2872 W Broadway
The delectable intricacies of the mouth watering cuisine from the Kingdom of Thailand – a country that I’ve had the pleasure of visiting at least ten times in my lifetime – sadly gets undue respect here in North America. Perhaps its the fear of the “exotic-ness” that many people associate with the food from this southeast Asia nation, or the complexity of sweet, savory, spicy, sour and bitter that permeates so many of its fine dishes that is confusing to locals more accustomed to meat and potatoes, which results in a “let’s dumb it down” approach that native-Thai proprietors are forced to take in order to survive and try to establish a beachhead for their cooking in a foreign land.
Whatever the case may be, its a darn shame I say…
On a busy strip of West Broadway populated by many local shops and restaurants, I was completely shocked to see the signage for Thai Terrace while driving past in the early evening and in the middle of a downpour. I traverse this section of Vancouver often and it surprised me that I had not seen this place before. With a few diners already inside eating and a couple waiting at the til (apparently to order to go), I decided to turn my car around and stepped inside.
Seeking an easy take away meal and not having the faintest clue if this place would be reliable, I took the shameful, easy way out and ordered one of their nightly special dinners. For under ten dollars, I selected the Pad Thai, that came with a side green leaf salad, a deep fried spring roll and some Tom Yum soup.
What appeals to me most about Pad Thai is the diverse range of textures – the chewiness of the rice noodles, the crunch from the chopped peanuts, the crispness of the bean sprouts – and of course the mix of flavors one can get when its really well put together. Tamarind with its distinctive contrast of sweet and tartness, fish sauce for the salt, and the sour component coming from lime juice – this balance is crucial. As well, the done-ness level of the rice noodles plays a central role in helping me decide if its a solid offering or not. As for volume, Thai Terrace did not disappoint, as the heaping mound attests, this was more than enough for me as a solo diner. Unfortunately, overall this dish was very bland, and had none of the winning combination of flavours that makes this such a universally popular Thai dish.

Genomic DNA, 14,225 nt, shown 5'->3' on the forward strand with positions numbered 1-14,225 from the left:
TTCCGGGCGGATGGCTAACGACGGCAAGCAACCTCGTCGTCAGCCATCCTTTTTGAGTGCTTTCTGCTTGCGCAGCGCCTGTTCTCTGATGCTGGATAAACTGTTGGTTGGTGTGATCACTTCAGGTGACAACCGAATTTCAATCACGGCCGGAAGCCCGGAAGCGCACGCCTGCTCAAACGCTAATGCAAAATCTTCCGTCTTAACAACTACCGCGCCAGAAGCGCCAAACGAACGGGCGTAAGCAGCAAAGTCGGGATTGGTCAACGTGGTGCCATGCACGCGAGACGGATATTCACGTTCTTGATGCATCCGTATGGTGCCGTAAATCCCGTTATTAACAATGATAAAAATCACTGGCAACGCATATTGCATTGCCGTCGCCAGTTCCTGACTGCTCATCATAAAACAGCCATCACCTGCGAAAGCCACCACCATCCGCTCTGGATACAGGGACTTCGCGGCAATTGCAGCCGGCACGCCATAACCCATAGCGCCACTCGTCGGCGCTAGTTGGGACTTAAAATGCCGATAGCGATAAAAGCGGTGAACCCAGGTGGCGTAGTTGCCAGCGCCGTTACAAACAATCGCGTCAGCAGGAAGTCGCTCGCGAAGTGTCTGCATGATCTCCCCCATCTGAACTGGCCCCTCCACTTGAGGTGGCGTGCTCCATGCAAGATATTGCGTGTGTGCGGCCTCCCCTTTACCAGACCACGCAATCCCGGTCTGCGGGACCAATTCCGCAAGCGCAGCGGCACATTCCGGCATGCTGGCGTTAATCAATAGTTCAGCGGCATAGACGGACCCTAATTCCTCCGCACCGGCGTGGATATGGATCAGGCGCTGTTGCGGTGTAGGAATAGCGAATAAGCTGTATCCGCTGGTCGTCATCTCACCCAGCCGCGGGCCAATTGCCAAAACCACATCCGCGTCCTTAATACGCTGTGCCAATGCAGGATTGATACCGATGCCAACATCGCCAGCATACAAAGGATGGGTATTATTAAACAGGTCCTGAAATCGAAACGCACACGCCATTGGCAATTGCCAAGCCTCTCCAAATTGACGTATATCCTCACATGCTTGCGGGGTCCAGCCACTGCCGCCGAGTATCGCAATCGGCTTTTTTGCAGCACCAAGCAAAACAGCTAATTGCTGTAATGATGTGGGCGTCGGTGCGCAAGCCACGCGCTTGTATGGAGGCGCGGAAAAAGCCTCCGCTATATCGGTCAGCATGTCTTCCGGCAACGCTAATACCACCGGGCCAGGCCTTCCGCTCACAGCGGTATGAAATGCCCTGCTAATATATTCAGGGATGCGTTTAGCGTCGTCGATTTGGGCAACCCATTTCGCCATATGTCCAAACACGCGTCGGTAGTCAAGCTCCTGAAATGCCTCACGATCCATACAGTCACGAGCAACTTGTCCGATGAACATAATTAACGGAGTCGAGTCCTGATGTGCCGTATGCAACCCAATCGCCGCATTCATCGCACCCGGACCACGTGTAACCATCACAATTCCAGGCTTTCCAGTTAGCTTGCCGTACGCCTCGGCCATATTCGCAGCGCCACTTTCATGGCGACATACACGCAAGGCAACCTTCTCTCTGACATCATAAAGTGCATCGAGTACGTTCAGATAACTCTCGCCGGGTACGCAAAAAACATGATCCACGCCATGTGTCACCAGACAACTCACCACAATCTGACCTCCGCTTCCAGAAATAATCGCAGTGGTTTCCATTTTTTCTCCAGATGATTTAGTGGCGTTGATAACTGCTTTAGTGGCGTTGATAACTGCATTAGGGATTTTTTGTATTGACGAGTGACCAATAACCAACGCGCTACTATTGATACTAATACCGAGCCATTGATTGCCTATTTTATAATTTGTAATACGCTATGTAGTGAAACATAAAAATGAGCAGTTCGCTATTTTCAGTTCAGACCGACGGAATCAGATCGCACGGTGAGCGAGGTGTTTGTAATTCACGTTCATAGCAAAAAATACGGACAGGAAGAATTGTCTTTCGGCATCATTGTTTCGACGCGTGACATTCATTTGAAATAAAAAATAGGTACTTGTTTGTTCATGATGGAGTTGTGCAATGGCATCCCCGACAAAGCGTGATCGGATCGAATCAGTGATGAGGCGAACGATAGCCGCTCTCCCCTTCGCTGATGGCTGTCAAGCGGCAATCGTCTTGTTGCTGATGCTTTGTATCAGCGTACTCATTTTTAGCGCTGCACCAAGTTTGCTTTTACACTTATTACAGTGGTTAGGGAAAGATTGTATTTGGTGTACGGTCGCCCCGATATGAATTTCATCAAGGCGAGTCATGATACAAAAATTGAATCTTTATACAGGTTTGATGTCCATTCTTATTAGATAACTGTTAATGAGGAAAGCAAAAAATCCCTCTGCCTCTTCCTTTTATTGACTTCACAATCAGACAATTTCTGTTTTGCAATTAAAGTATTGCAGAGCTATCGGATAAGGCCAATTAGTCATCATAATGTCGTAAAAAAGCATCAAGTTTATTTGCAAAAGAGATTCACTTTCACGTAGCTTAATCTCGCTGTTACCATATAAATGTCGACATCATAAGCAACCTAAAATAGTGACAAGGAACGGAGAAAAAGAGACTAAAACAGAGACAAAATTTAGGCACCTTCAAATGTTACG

Further, the spring roll was nothing to write home about, as it was a dense, dull mini log. And the side salad was not cut up fine enough, as each strand of lettuce was as long as distance from my wrist to the tips of my fingers.
Lastly, the sample of Tom Yum soup that came in its own separate container, that pleasantly held a tight lid and did not spill at all during the time I took to transport it home. Nothing worse that ordering take out and having a liquid component spill and splash around in the plastic bag containing your meal.
I know there are many people who don’t really like this soup, mainly for the fact that its swings on both ends of the seesaw of flavours from hot to sour. Not to mention the often detested fragrant elements such as tamarind, fish sauce, lemon grass, kaffir lime, and chili, that complicates things and is a big change for most Canadian diners more used to the simplicity of French Onion soup or Clam Chowder. Though from this sampling, they wouldn’t get a real good introduction to what this fine soup can really be about – as I found the lemon grass seemed to be overpowering all the other tastes inside.
Now I’ve heard good things coming from the opening of Maenam by chef Angus An (who’s Gastropod I thoroughly enjoyed!), so I think there is a growing appreciation and hope for Thai cuisine in Vancouver. But its still a long way from being well represented in multiple outlets in my humble opinion on the Canadian west coast.